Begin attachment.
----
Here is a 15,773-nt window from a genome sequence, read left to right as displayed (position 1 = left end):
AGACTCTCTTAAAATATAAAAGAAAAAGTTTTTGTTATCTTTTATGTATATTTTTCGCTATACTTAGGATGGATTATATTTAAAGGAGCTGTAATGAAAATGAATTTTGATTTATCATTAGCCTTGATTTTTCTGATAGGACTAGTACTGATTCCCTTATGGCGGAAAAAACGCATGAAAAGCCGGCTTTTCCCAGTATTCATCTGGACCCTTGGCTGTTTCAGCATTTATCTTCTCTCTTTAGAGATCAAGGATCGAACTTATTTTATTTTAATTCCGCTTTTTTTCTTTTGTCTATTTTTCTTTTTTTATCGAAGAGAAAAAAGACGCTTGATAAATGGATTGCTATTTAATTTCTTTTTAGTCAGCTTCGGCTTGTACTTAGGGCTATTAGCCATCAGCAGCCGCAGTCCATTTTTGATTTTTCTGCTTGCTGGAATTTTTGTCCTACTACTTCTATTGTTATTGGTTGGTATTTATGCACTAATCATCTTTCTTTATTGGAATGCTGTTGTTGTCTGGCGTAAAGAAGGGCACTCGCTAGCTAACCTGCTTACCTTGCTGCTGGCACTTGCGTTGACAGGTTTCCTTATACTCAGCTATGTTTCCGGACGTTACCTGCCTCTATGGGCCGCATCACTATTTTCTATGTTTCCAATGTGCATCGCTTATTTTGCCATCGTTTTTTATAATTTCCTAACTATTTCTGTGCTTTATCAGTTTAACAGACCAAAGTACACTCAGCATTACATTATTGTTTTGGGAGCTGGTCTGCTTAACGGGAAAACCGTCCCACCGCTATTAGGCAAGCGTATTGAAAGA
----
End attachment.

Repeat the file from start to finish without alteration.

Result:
Here is a 15,773-nt window from a genome sequence, read left to right as displayed (position 1 = left end):
AGACTCTCTTAAAATATAAAAGAAAAAGTTTTTGTTATCTTTTATGTATATTTTTCGCTATACTTAGGATGGATTATATTTAAAGGAGCTGTAATGAAAATGAATTTTGATTTATCATTAGCCTTGATTTTTCTGATAGGACTAGTACTGATTCCCTTATGGCGGAAAAAACGCATGAAAAGCCGGCTTTTCCCAGTATTCATCTGGACCCTTGGCTGTTTCAGCATTTATCTTCTCTCTTTAGAGATCAAGGATCGAACTTATTTTATTTTAATTCCGCTTTTTTTCTTTTGTCTATTTTTCTTTTTTTATCGAAGAGAAAAAAGACGCTTGATAAATGGATTGCTATTTAATTTCTTTTTAGTCAGCTTCGGCTTGTACTTAGGGCTATTAGCCATCAGCAGCCGCAGTCCATTTTTGATTTTTCTGCTTGCTGGAATTTTTGTCCTACTACTTCTATTGTTATTGGTTGGTATTTATGCACTAATCATCTTTCTTTATTGGAATGCTGTTGTTGTCTGGCGTAAAGAAGGGCACTCGCTAGCTAACCTGCTTACCTTGCTGCTGGCACTTGCGTTGACAGGTTTCCTTATACTCAGCTATGTTTCCGGACGTTACCTGCCTCTATGGGCCGCATCACTATTTTCTATGTTTCCAATGTGCATCGCTTATTTTGCCATCGTTTTTTATAATTTCCTAACTATTTCTGTGCTTTATCAGTTTAACAGACCAAAGTACACTCAGCATTACATTATTGTTTTGGGAGCTGGTCTGCTTAACGGGAAAACCGTCCCACCGCTATTAGGCAAGCGTATTGAAAGA